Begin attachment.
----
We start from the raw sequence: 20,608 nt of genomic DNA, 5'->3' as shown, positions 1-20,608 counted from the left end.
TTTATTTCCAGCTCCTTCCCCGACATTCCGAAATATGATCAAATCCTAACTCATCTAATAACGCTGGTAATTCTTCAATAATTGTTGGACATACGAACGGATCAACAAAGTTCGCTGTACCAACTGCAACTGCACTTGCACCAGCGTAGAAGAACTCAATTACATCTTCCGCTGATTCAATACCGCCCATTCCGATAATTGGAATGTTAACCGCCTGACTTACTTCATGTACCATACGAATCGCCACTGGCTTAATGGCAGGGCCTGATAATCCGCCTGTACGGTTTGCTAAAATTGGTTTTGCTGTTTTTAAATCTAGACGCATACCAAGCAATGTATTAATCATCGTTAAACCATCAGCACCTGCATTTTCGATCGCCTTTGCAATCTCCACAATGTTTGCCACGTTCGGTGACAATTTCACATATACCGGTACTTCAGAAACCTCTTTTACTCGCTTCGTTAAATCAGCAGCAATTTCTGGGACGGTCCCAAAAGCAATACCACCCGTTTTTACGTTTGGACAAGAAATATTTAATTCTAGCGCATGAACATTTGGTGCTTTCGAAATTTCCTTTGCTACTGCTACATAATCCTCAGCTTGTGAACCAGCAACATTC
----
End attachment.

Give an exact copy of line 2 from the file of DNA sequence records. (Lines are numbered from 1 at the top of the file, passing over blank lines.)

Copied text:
TTTATTTCCAGCTCCTTCCCCGACATTCCGAAATATGATCAAATCCTAACTCATCTAATAACGCTGGTAATTCTTCAATAATTGTTGGACATACGAACGGATCAACAAAGTTCGCTGTACCAACTGCAACTGCACTTGCACCAGCGTAGAAGAACTCAATTACATCTTCCGCTGATTCAATACCGCCCATTCCGATAATTGGAATGTTAACCGCCTGACTTACTTCATGTACCATACGAATCGCCACTGGCTTAATGGCAGGGCCTGATAATCCGCCTGTACGGTTTGCTAAAATTGGTTTTGCTGTTTTTAAATCTAGACGCATACCAAGCAATGTATTAATCATCGTTAAACCATCAGCACCTGCATTTTCGATCGCCTTTGCAATCTCCACAATGTTTGCCACGTTCGGTGACAATTTCACATATACCGGTACTTCAGAAACCTCTTTTACTCGCTTCGTTAAATCAGCAGCAATTTCTGGGACGGTCCCAAAAGCAATACCACCCGTTTTTACGTTTGGACAAGAAATATTTAATTCTAGCGCATGAACATTTGGTGCTTTCGAAATTTCCTTTGCTACTGCTACATAATCCTCAGCTTGTGAACCAGCAACATTC